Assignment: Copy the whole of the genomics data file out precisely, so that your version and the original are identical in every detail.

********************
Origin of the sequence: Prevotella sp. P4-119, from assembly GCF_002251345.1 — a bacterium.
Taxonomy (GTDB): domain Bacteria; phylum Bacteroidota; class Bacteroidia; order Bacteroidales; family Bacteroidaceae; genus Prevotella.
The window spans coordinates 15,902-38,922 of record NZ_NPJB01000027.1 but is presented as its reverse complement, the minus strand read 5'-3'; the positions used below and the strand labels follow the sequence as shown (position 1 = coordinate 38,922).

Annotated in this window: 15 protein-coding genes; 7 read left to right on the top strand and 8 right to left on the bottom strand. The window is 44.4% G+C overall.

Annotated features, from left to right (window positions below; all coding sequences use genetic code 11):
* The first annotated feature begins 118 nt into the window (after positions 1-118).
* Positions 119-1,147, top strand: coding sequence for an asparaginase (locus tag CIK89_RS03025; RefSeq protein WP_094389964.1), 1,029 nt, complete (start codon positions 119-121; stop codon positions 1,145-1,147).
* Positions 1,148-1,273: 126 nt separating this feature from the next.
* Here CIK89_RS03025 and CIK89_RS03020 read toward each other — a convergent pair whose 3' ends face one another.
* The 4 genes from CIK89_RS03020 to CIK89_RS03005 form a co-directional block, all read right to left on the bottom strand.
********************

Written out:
Origin of the sequence: Prevotella sp. P4-119, from assembly GCF_002251345.1 — a bacterium.
Taxonomy (GTDB): domain Bacteria; phylum Bacteroidota; class Bacteroidia; order Bacteroidales; family Bacteroidaceae; genus Prevotella.
The window spans coordinates 15,902-38,922 of record NZ_NPJB01000027.1 but is presented as its reverse complement, the minus strand read 5'-3'; the positions used below and the strand labels follow the sequence as shown (position 1 = coordinate 38,922).

Annotated in this window: 15 protein-coding genes; 7 read left to right on the top strand and 8 right to left on the bottom strand. The window is 44.4% G+C overall.

Annotated features, from left to right (window positions below; all coding sequences use genetic code 11):
* The first annotated feature begins 118 nt into the window (after positions 1-118).
* Positions 119-1,147, top strand: coding sequence for an asparaginase (locus tag CIK89_RS03025; RefSeq protein WP_094389964.1), 1,029 nt, complete (start codon positions 119-121; stop codon positions 1,145-1,147).
* Positions 1,148-1,273: 126 nt separating this feature from the next.
* Here CIK89_RS03025 and CIK89_RS03020 read toward each other — a convergent pair whose 3' ends face one another.
* The 4 genes from CIK89_RS03020 to CIK89_RS03005 form a co-directional block, all read right to left on the bottom strand.